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Monday, November 15, 2021
For the third year in a row, Medical Center schools as a whole have boosted the number of students who have decided to make health care careers their goal as the state’s future nurses, scientists, doctors, dentists, speech pathologists, occupational or physical therapists, among many more. In the face of the pandemic and personal crises, they have prevailed. Read More
Monday, August 16, 2021
Those who learn, teach and lead among the Medical Center’s rollcall of schools are, of course, also up against the pandemic’s growing list of deficits and demands – in the clinic and the classroom. At UMMC, COVID-19 has already had a profound impact on education, most certainly for all time.
When members of the first Doctor of Occupational Therapy class in the School for Health Related Professions graduated in May, they entered the workforce with a much deeper education than master’s level graduates. The OTD students delved into patient care, and also concepts related to leadership, management, specialty practice and scholarly activities, which armed them to explore both traditional and non-traditional OT settings.
Published on Monday, June 28, 2021
Dr. Penny Rogers vividly remembers coming to the Medical Center as a teenager to visit her brother, who was a patient in the old Children's Circle area long before Batson Children's Hospital had been built. The comforting interaction with the pediatric health care team drew her back to the Jackson campus to study occupational therapy. Now the newly minted professor of occupational therapy has been named the 2021 SHRP Alum of the Year.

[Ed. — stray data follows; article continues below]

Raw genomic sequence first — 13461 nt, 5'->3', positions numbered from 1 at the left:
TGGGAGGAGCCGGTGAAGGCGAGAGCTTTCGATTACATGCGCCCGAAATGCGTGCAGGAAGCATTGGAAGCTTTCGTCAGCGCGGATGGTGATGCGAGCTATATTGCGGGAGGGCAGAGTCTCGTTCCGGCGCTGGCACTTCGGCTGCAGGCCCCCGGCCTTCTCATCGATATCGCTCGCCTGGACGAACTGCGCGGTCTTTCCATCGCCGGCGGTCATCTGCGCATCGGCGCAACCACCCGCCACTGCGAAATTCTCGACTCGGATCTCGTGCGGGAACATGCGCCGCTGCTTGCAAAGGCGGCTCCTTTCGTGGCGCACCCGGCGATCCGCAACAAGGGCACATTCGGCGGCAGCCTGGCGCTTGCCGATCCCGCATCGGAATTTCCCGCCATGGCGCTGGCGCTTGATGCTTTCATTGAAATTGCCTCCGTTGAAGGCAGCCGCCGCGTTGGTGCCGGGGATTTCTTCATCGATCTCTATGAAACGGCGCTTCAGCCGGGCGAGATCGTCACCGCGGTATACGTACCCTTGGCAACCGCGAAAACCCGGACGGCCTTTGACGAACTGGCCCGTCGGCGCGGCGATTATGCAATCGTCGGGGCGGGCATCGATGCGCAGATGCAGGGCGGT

Published on Monday, June 14, 2021
One of the highlights of Emily Cole’s job as UMMC’s registrar is to stand on the commencement stage and hand diploma covers to each school’s dean, who presents them to the freshly minted graduates. This year, after earning her DHA in the School of Health Related Professions. Cole will be on the receiving end of the annual graduation “hand-off.”
Published on Monday, May 24, 2021
When high school students think of careers in the medical field, they generally consider becoming doctors, nurses or dentists. But there’s a whole other spectrum of opportunities for them in the allied health professions. Read how a medical laboratory science faculty member is turning youngsters’ heads with a program that could impact Mississippi’s health care future.
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